Friday, 27 June 2014

Australia, Fraser Island - 27-06-14

Apparently we've been at Fraser Island for a week. I find this hard to believe, seeing as we haven't done much, but Sam is adamant that it's been seven days. We've run out of food, which supports his theory I suppose. I can't for the life of me figure out where the days went though. 

We motored over to Moon Point from Hervey Bay and stayed there for a few days. I think. It was a beautiful little bay - white sand, crystal clear water and a few more turtles. We tried to go exploring up the creek on the first day there but the tide was too low, so we went snorkelling instead. The water was cold but clear. We found nothing but sand, although we knew there were rays skating around somewhere underneath us.

I have no idea how long we stayed there for... I thought it was just one day but it must have been more. Then we headed up the coast to Platypus Bay, which was more white sand and turquoise water. It looked like a tropical paradise! We explored the creek there by foot, which was interesting. There were lots of little fish and not so little rays darting around in the shallow water. We had to bush bash then wade through waist deep water, but we managed not to get into any trouble. The water was rich with tannins from all the trees - it was a beautiful red and brown colour like the tea tree lake on Stradbroke Island. The salt water there wasn't quite as nice as a fresh water lake though! It was a beautiful day and we had a lot of fun.

When Peter was on board he told me a story about my Aunty Fiona going to the same bay when they were younger. The beach is lined with shells all exactly the same, and she gathered one in every size increment and lined them up on the sand. Of course I had to do the same!

We went to sleep that night on sea as flat as a pancake. I remember thinking how weird it was to see a beach with absolutely no waves - it looked like a lake. We woke up before light the next morning to the boat rocking and rolling all over the place. It was not pleasant. The wind had picked up and the waves had appeared. Sam was still asleep, so we had breakfast in the cockpit as the sun was coming up then packed the kites onto the dinghy and got the hell out of there. After checking the anchor and securing the boat.

There was just enough wind to make the morning amazing. Garth zipped around on the board for ages while I stretched and practiced poi. As the tide went out he went further and further away until he was just a dot in the distance, flying over the water as all the rays woke up and shot out from under him. It was beautiful. I eventually had a go too, and had a blast. I've only had a chance to get in the water once, in New Caledonia. But I just body dragged around to get used to it. This time my teacher handed over the board, and I got up straight away! And then down. And then up again. I didn't get far, but I'm definitely getting the hang of it. It feels very much like snowboarding, and the kite handles exactly the same as it does on snow. Hopefully next time I'll get moving for more than five seconds!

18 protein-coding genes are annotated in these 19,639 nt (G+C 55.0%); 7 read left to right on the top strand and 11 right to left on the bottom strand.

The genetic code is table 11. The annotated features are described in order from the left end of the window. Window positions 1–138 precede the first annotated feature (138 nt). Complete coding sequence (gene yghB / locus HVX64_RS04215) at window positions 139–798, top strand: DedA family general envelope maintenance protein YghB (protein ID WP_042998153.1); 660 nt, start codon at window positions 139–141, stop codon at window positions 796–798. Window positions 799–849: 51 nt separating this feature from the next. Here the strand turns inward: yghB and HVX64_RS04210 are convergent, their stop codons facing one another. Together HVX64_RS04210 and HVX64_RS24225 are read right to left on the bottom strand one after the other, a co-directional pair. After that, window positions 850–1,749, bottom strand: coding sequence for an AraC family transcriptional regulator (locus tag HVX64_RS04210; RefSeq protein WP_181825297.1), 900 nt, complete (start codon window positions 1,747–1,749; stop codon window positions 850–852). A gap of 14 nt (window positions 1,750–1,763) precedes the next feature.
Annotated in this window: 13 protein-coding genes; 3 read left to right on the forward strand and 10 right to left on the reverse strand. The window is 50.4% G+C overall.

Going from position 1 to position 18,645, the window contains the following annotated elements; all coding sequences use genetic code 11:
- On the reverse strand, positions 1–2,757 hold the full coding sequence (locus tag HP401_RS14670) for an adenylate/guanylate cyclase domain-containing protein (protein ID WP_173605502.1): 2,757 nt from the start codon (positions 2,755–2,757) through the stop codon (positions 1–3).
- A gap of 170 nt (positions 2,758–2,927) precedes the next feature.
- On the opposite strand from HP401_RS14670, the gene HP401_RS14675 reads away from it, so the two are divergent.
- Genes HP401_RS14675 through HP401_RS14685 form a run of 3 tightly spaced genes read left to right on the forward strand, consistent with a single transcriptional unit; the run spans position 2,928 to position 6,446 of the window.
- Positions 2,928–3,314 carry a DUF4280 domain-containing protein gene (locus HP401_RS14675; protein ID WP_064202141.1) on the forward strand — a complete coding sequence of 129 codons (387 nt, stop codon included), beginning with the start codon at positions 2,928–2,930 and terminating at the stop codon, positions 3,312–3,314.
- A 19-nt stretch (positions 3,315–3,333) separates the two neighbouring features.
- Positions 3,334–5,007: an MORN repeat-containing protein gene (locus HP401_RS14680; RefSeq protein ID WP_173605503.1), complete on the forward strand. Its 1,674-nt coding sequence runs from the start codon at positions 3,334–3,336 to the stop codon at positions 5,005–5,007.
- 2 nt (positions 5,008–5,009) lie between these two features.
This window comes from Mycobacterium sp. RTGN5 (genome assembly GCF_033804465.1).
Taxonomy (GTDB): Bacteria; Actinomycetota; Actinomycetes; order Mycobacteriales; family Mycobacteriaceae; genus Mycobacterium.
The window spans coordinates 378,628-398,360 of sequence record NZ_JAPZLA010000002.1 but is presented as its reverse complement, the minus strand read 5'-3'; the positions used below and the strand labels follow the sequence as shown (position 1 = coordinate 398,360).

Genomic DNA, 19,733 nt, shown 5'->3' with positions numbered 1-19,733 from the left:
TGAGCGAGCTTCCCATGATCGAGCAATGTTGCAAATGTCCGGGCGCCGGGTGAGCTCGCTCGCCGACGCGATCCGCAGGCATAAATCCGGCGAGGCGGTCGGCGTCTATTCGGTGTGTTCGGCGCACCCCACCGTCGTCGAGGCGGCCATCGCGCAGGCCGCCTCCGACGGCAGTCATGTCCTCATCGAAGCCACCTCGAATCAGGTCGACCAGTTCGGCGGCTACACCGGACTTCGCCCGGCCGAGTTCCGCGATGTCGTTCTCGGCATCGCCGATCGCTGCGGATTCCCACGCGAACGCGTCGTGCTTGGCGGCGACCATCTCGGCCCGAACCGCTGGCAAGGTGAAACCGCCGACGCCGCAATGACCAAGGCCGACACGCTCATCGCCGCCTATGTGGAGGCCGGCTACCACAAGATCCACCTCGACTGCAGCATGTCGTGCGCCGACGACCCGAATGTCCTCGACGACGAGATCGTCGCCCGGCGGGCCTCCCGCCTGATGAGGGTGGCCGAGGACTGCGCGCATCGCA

Getting back to the boat was not fun. We'd been keeping an eye on it, but as we were packing up the kites and carrying our dinghy to the water the breaking waves moved further back toward the boat. By the time we had made our way back we were in amongst the white caps. Whoops. The dinghy almost flipped as we tried to get through the waves, and when we tied up at the boat our poor little inflatable was full to the brim with water... but it was still floating. Thank god for dry bags.

We dumped everything on board and went to pull up the anchor as soon as we had the outboard on. That was not safe. There were waves crashing over the bow as the nose dipped down, and as I got the anchor out of the water a wave knocked it off the track so it was hanging off to the side. Not ideal. Luckily Sam was there to help me drag it up on deck, where I tied it on until we were in calmer waters. It wasn't that rough compared to sailing through a storm, but having enough water rush over the bow to fill the anchor locker isn't what you look for in an anchorage.

So that sucked. Moon point was the only safe anchorage on the coast until the wind changed again, so back we went. Garth did a bit more kiting, we explored the creek (at high tide this time) and we relaxed for a day or two. Then back to Hervey Bay.

So now we're sailing to Bundaberg, after Sam and I spent a whole afternoon yesterday getting supplies. Random coral reefs next to shore, massive mudflats that turn into 600m of rocks littered with oyster shells, the decision to wear jandals and thick green goop on the sand did not make that an easy task. Thank god for the kindness of strangers, or the two of us would still be trying to drag the dinghy over treacherous terrain.

Monique xxx

Sunday, 22 June 2014

Australia - Hervey Bay, 21-06-14